August 21, 2009

a good start...

okay, so these pictures aren't new, but I don't have the camera right now, so... I thought a lot about Jackie's comments (thanks, Jackie!!) on my last post, did some internet searching on scrapbooking sites, and got out my stack of albums and took a look at them, to see what I actually have.

I started out scrapbooking with Creative Memories, which is a home-consultant company... they were very much of "the pictures are the focus" school of thought- by this, they meant not overwhelming the photos with patterned paper, embellishments, etc. They also had strap-hinge (a type of binding) albums, and white paper pages. The pages above were photos of my parents and sister graciously helping me with the very messy job of removing the carpet from my first house, and restoring the hardwood floor that was underneath. Not much in the way of embellishments here, but the photos help me to remember how hot it was, how much dust there was, how much I appreciated, their help, and how satisfying it was to have it done!

The layout above was made with a template for cutting and arranging the photos- the photos were all taken at Anderson Gardens, in Rockford, IL, a very beautiful public Japanese garden in the middle of the city. I didn't do much embellishing at all, except for matting the photos and making the origami crane. The photos are definitely the focus here, and I very much meant it to be that way.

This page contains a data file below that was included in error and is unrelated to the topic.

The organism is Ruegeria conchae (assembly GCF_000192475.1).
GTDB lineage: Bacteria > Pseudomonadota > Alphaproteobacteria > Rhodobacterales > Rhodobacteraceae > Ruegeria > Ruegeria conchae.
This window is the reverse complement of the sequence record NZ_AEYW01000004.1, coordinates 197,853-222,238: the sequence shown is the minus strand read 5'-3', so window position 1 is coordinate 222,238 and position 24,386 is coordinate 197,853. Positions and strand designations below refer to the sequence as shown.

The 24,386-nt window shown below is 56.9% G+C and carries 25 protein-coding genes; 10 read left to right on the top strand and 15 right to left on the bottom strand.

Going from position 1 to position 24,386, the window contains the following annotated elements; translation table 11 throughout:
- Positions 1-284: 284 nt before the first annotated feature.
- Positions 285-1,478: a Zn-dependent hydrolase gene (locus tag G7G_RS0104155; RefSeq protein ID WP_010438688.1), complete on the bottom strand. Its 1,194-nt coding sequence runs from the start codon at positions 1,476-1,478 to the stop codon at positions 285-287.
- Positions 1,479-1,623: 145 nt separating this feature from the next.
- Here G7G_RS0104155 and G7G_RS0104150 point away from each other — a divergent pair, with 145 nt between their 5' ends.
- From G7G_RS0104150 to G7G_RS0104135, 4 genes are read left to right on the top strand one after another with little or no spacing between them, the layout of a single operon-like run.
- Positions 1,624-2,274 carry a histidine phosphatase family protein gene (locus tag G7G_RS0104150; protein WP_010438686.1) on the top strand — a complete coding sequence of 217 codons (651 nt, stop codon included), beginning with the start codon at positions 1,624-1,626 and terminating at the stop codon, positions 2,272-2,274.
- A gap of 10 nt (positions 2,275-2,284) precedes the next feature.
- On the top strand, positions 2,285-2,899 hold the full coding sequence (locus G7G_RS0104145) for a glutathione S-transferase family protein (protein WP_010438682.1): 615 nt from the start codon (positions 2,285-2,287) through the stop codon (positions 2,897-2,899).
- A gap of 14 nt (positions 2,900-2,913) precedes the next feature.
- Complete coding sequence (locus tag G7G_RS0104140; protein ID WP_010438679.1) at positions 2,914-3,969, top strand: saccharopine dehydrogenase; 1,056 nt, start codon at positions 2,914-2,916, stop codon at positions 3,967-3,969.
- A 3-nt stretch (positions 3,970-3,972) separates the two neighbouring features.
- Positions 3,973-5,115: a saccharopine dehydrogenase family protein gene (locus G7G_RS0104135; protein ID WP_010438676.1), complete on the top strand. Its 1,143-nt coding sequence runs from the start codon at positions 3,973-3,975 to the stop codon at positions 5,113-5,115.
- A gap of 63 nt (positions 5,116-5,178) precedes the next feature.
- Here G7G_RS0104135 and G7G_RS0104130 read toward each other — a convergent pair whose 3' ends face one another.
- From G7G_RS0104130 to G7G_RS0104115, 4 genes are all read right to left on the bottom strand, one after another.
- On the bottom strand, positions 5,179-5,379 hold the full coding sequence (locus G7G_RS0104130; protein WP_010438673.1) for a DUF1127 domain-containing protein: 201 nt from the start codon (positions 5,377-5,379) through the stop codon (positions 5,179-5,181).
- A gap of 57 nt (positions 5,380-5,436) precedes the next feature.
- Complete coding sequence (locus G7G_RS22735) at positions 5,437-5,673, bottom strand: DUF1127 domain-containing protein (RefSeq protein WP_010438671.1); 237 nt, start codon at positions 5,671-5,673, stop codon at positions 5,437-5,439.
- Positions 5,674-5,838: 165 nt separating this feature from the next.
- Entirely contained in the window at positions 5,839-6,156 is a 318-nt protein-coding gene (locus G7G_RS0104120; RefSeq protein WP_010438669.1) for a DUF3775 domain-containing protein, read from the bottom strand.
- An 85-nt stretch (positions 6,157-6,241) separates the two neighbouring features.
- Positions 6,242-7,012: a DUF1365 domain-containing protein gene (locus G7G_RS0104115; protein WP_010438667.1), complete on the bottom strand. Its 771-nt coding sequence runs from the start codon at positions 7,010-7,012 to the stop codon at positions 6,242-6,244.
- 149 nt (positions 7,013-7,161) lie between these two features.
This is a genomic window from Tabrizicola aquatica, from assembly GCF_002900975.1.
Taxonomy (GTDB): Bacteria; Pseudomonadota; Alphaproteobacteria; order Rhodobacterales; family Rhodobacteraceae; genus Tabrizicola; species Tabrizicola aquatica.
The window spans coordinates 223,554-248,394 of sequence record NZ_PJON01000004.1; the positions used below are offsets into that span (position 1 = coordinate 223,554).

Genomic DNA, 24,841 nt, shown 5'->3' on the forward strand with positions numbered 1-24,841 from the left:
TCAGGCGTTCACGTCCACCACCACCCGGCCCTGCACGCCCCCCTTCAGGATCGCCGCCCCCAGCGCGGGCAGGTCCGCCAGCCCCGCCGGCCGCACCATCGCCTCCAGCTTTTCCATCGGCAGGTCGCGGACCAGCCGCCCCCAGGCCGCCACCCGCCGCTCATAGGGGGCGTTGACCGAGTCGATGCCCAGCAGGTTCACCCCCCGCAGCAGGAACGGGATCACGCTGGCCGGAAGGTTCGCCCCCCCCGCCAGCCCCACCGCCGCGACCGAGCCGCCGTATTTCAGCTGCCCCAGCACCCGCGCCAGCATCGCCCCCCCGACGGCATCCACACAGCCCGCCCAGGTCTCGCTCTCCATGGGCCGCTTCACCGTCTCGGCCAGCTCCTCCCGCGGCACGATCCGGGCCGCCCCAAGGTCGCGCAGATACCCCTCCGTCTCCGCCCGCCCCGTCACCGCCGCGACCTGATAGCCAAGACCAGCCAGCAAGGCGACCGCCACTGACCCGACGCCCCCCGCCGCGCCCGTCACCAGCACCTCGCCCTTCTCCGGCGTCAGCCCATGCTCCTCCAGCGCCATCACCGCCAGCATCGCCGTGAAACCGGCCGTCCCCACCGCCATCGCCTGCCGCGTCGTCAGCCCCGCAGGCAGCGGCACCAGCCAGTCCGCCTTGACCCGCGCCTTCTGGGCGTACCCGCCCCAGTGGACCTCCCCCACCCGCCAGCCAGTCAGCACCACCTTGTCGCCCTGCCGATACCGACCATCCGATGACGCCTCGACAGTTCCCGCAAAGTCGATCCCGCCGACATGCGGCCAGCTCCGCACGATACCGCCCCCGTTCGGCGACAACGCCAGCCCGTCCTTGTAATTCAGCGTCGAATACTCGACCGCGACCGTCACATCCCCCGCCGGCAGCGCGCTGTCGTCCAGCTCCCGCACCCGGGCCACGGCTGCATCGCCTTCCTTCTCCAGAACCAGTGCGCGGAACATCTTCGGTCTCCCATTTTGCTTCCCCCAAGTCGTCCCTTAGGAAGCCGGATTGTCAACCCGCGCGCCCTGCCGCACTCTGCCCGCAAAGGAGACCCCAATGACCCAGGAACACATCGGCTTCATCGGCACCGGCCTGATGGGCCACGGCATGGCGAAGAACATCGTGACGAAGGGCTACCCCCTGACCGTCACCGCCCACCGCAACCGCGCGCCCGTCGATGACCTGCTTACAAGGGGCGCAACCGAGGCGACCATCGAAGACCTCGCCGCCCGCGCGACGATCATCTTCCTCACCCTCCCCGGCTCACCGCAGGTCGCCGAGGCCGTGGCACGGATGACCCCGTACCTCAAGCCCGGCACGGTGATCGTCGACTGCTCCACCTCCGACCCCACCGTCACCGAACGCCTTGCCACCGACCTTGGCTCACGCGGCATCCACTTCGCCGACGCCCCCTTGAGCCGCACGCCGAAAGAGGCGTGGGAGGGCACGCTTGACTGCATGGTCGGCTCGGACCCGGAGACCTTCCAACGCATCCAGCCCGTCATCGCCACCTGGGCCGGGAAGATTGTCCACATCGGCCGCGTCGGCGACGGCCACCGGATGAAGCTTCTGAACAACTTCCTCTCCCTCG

This layout doesn't even have any photos, but I wanted to remember some of the (many) big changes that happened in 2005- we got a dog (Sedona!), Tom sold his car, we sold our house, and we moved from Illinois to Arizona--- no pictures needed, really.

One thing all these layouts (and most of my layouts, actually) have in common is that they're pretty linear and simple... in the past, I haven't gone in for overly "cutesy" or "busy" layouts- maybe that will change with the art journaling influence, we'll see.

The internet searching that I've done the past few days led to some revelations in regards to the "guilt" that can be associated with scrapbooking (guilt from mountains of photos not scrapbooked, or even printed); the feeling of not being "caught up" and feeling like scrapbooking is a "chore" rather than a fun hobby. My searching led me to the site Big Picture Scrapbooking- they offer online classes, and a totally different philosophy that is about scrapbooking the memories, not necessarily the photos, not doing "event-based" layouts, and not having to do things chronologically in order to capture the memories you want to keep. Now, I need to find a couple books related to this at the library.

I had actually been thinking about ripping my photo albums all apart and re-doing them, but I decided NOT to do that; they're okay the way they are-- that was my style at the time. I also went thru my boxes of stuff, and found pretty much another whole album's worth of pages that are all mostly done- maybe it's not a creative block after all, but an organizational block!